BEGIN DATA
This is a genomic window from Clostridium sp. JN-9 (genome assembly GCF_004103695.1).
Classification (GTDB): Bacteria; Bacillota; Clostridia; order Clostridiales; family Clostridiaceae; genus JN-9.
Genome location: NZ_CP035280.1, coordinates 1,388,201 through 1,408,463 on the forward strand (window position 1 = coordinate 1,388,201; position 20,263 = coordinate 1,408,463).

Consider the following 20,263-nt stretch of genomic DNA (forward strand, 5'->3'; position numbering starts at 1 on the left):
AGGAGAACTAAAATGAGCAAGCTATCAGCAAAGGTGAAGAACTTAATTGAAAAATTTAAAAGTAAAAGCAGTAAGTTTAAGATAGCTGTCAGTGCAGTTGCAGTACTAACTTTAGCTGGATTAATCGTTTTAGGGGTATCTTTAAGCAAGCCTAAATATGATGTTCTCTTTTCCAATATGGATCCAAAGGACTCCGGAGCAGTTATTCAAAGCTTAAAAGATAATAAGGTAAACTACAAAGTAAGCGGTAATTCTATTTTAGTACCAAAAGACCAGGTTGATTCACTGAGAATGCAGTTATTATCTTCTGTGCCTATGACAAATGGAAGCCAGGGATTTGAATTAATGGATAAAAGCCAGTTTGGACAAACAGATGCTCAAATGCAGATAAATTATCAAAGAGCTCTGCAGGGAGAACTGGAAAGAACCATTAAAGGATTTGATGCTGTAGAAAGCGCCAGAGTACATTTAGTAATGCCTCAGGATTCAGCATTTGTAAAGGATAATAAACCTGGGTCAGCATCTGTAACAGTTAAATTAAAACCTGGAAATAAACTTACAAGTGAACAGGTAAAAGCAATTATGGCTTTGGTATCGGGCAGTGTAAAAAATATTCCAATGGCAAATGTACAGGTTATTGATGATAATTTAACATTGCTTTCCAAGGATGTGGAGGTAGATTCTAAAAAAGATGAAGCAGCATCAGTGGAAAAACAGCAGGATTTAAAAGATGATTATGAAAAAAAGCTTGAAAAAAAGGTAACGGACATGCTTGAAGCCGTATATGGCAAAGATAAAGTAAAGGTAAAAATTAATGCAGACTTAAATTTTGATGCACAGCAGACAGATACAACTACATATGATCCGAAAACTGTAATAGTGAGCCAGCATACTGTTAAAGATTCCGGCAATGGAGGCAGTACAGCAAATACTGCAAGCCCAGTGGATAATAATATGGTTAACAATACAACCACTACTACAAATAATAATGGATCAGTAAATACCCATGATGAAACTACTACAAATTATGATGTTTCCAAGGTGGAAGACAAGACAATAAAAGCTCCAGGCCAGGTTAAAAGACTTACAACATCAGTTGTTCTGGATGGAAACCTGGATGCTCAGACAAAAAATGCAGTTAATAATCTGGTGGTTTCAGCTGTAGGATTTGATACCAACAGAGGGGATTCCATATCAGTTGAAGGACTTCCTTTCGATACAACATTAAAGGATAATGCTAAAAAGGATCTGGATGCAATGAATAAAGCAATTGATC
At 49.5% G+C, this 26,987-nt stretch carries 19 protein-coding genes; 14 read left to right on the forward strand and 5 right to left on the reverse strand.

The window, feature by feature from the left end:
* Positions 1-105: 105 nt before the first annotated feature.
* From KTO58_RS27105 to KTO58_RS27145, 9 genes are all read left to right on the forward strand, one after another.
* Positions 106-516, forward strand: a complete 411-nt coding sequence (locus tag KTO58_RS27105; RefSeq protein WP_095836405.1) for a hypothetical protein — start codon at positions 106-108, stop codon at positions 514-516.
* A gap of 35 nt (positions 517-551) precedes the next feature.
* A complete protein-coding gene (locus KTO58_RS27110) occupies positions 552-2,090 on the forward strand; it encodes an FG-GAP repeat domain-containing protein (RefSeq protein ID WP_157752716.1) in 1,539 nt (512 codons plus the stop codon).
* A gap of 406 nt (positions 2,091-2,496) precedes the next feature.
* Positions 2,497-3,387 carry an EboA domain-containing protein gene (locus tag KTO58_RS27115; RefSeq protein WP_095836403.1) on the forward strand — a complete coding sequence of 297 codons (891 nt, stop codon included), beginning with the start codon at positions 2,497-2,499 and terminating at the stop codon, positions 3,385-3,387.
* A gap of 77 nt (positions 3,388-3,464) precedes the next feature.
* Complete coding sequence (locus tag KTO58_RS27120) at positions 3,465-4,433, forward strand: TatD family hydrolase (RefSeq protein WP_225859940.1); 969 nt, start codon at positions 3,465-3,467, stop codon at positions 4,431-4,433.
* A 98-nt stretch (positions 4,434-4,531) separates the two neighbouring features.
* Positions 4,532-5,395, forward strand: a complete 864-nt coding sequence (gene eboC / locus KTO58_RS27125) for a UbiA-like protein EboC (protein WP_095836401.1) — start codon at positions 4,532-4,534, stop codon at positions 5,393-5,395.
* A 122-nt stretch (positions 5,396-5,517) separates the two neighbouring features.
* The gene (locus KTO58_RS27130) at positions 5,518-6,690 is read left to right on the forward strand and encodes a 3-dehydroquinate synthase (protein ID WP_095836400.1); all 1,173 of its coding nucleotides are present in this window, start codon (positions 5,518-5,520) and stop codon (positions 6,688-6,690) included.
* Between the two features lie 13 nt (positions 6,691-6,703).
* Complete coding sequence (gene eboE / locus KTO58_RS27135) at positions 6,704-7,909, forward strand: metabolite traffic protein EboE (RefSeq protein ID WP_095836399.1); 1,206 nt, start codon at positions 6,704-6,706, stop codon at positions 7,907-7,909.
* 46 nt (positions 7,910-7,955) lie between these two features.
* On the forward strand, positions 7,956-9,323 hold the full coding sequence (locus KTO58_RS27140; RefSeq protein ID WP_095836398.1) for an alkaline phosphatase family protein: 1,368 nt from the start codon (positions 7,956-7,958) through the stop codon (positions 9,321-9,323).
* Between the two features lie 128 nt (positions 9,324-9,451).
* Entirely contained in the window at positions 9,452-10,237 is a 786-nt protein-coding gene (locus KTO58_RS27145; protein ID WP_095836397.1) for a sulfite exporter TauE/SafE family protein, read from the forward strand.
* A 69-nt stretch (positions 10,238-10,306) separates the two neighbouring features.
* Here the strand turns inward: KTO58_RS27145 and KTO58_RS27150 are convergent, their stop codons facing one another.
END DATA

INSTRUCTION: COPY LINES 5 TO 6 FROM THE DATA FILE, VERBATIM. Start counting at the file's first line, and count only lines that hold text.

AGGAGAACTAAAATGAGCAAGCTATCAGCAAAGGTGAAGAACTTAATTGAAAAATTTAAAAGTAAAAGCAGTAAGTTTAAGATAGCTGTCAGTGCAGTTGCAGTACTAACTTTAGCTGGATTAATCGTTTTAGGGGTATCTTTAAGCAAGCCTAAATATGATGTTCTCTTTTCCAATATGGATCCAAAGGACTCCGGAGCAGTTATTCAAAGCTTAAAAGATAATAAGGTAAACTACAAAGTAAGCGGTAATTCTATTTTAGTACCAAAAGACCAGGTTGATTCACTGAGAATGCAGTTATTATCTTCTGTGCCTATGACAAATGGAAGCCAGGGATTTGAATTAATGGATAAAAGCCAGTTTGGACAAACAGATGCTCAAATGCAGATAAATTATCAAAGAGCTCTGCAGGGAGAACTGGAAAGAACCATTAAAGGATTTGATGCTGTAGAAAGCGCCAGAGTACATTTAGTAATGCCTCAGGATTCAGCATTTGTAAAGGATAATAAACCTGGGTCAGCATCTGTAACAGTTAAATTAAAACCTGGAAATAAACTTACAAGTGAACAGGTAAAAGCAATTATGGCTTTGGTATCGGGCAGTGTAAAAAATATTCCAATGGCAAATGTACAGGTTATTGATGATAATTTAACATTGCTTTCCAAGGATGTGGAGGTAGATTCTAAAAAAGATGAAGCAGCATCAGTGGAAAAACAGCAGGATTTAAAAGATGATTATGAAAAAAAGCTTGAAAAAAAGGTAACGGACATGCTTGAAGCCGTATATGGCAAAGATAAAGTAAAGGTAAAAATTAATGCAGACTTAAATTTTGATGCACAGCAGACAGATACAACTACATATGATCCGAAAACTGTAATAGTGAGCCAGCATACTGTTAAAGATTCCGGCAATGGAGGCAGTACAGCAAATACTGCAAGCCCAGTGGATAATAATATGGTTAACAATACAACCACTACTACAAATAATAATGGATCAGTAAATACCCATGATGAAACTACTACAAATTATGATGTTTCCAAGGTGGAAGACAAGACAATAAAAGCTCCAGGCCAGGTTAAAAGACTTACAACATCAGTTGTTCTGGATGGAAACCTGGATGCTCAGACAAAAAATGCAGTTAATAATCTGGTGGTTTCAGCTGTAGGATTTGATACCAACAGAGGGGATTCCATATCAGTTGAAGGACTTCCTTTCGATACAACATTAAAGGATAATGCTAAAAAGGATCTGGATGCAATGAATAAAGCAATTGATC
At 49.5% G+C, this 26,987-nt stretch carries 19 protein-coding genes; 14 read left to right on the forward strand and 5 right to left on the reverse strand.